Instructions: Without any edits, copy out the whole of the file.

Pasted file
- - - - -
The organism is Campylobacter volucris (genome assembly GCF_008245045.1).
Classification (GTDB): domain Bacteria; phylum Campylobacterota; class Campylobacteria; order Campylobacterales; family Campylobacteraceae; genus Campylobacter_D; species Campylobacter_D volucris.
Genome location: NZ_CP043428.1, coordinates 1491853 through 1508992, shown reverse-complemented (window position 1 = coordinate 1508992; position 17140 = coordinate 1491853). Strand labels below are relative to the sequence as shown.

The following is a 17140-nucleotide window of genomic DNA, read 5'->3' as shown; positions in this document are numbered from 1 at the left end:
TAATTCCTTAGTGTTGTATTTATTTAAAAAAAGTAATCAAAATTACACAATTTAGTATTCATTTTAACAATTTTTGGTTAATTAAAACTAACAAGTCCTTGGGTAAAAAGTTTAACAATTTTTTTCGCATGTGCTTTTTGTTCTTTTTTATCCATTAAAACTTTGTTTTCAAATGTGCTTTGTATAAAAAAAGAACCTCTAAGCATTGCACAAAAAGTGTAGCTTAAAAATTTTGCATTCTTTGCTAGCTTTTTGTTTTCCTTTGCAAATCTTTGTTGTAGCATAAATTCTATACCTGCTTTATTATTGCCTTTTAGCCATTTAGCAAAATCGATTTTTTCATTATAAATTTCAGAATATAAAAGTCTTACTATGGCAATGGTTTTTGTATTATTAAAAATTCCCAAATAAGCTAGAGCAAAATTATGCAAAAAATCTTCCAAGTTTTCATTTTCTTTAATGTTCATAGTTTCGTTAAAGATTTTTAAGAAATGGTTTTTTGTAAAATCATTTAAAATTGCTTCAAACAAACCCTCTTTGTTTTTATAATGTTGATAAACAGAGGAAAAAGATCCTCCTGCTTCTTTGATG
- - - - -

The organism is Campylobacter volucris (genome assembly GCF_008245045.1).
Classification (GTDB): domain Bacteria; phylum Campylobacterota; class Campylobacteria; order Campylobacterales; family Campylobacteraceae; genus Campylobacter_D; species Campylobacter_D volucris.
Genome location: NZ_CP043428.1, coordinates 1491853 through 1508992, shown reverse-complemented (window position 1 = coordinate 1508992; position 17140 = coordinate 1491853). Strand labels below are relative to the sequence as shown.

The following is a 17140-nucleotide window of genomic DNA, read 5'->3' as shown; positions in this document are numbered from 1 at the left end:
TAATTCCTTAGTGTTGTATTTATTTAAAAAAAGTAATCAAAATTACACAATTTAGTATTCATTTTAACAATTTTTGGTTAATTAAAACTAACAAGTCCTTGGGTAAAAAGTTTAACAATTTTTTTCGCATGTGCTTTTTGTTCTTTTTTATCCATTAAAACTTTGTTTTCAAATGTGCTTTGTATAAAAAAAGAACCTCTAAGCATTGCACAAAAAGTGTAGCTTAAAAATTTTGCATTCTTTGCTAGCTTTTTGTTTTCCTTTGCAAATCTTTGTTGTAGCATAAATTCTATACCTGCTTTATTATTGCCTTTTAGCCATTTAGCAAAATCGATTTTTTCATTATAAATTTCAGAATATAAAAGTCTTACTATGGCAATGGTTTTTGTATTATTAAAAATTCCCAAATAAGCTAGAGCAAAATTATGCAAAAAATCTTCCAAGTTTTCATTTTCTTTAATGTTCATAGTTTCGTTAAAGATTTTTAAGAAATGGTTTTTTGTAAAATCATTTAAAATTGCTTCAAACAAACCCTCTTTGTTTTTATAATGTTGATAAACAGAGGAAAAAGATCCTCCTGCTTCTTTGATG